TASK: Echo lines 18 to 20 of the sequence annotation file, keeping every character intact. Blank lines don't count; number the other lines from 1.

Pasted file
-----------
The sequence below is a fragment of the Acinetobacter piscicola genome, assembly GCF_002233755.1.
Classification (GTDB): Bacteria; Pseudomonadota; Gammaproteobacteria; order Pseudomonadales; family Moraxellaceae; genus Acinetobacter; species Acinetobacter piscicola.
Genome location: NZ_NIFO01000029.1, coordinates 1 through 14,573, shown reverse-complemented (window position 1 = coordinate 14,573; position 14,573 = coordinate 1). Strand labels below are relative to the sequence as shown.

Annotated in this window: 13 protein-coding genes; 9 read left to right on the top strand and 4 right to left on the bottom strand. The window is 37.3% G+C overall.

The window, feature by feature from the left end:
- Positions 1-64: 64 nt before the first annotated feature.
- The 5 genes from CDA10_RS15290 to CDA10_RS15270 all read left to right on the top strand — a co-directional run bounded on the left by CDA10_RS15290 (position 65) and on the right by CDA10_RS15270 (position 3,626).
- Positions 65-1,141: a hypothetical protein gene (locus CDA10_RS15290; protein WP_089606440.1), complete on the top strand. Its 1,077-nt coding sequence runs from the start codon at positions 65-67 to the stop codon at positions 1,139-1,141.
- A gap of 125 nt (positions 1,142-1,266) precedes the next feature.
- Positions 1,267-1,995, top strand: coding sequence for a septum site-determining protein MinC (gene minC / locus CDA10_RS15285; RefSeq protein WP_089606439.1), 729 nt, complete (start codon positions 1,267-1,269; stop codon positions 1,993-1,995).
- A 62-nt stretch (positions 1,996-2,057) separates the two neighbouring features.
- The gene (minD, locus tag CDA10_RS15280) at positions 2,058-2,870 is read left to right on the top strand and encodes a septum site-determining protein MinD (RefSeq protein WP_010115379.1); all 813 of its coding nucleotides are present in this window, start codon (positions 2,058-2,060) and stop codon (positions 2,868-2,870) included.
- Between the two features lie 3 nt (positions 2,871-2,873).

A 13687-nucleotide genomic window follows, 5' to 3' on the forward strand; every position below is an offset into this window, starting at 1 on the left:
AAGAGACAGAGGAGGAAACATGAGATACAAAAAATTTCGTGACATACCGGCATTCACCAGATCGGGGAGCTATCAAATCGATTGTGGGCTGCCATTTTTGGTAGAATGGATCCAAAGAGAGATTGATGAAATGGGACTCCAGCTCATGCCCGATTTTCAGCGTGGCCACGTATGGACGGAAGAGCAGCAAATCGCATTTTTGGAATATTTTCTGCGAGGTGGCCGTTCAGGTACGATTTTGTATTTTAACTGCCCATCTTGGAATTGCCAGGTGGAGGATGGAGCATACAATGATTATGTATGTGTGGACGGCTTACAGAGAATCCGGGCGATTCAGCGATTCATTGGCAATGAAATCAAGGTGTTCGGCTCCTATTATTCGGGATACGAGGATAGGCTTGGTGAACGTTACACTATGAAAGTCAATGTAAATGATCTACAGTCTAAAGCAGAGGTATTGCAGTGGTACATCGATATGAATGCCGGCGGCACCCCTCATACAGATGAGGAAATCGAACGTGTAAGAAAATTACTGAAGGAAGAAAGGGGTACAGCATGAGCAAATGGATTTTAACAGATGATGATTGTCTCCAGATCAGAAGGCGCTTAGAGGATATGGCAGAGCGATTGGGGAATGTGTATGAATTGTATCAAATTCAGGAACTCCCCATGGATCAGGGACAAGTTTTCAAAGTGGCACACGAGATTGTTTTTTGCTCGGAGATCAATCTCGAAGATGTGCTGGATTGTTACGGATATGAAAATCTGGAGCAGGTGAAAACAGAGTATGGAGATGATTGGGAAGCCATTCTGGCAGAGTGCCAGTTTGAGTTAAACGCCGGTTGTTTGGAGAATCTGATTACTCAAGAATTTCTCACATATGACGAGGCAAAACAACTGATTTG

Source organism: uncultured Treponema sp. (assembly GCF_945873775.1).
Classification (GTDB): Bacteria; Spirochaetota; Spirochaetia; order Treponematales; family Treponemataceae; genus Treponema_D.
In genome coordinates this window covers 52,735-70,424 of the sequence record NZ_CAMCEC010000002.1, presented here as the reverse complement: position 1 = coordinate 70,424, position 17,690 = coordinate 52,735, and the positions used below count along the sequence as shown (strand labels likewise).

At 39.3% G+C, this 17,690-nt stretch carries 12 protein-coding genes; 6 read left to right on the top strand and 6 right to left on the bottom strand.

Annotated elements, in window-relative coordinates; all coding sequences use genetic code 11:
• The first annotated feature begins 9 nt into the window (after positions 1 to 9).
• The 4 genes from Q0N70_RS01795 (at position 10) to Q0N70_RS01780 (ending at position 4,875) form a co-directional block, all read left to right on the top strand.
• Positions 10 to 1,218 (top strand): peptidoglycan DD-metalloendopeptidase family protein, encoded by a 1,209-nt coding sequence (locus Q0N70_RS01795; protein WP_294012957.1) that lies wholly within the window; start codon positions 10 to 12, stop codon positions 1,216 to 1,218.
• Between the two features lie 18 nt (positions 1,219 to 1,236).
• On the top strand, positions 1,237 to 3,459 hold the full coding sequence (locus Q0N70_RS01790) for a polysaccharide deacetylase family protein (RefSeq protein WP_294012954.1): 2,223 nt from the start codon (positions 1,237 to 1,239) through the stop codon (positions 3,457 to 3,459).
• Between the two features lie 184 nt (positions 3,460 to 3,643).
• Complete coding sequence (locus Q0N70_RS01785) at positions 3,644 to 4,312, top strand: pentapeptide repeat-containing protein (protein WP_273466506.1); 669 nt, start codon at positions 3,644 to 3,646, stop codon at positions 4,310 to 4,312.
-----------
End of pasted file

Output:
In genome coordinates this window covers 52,735-70,424 of the sequence record NZ_CAMCEC010000002.1, presented here as the reverse complement: position 1 = coordinate 70,424, position 17,690 = coordinate 52,735, and the positions used below count along the sequence as shown (strand labels likewise).

At 39.3% G+C, this 17,690-nt stretch carries 12 protein-coding genes; 6 read left to right on the top strand and 6 right to left on the bottom strand.

Annotated elements, in window-relative coordinates; all coding sequences use genetic code 11: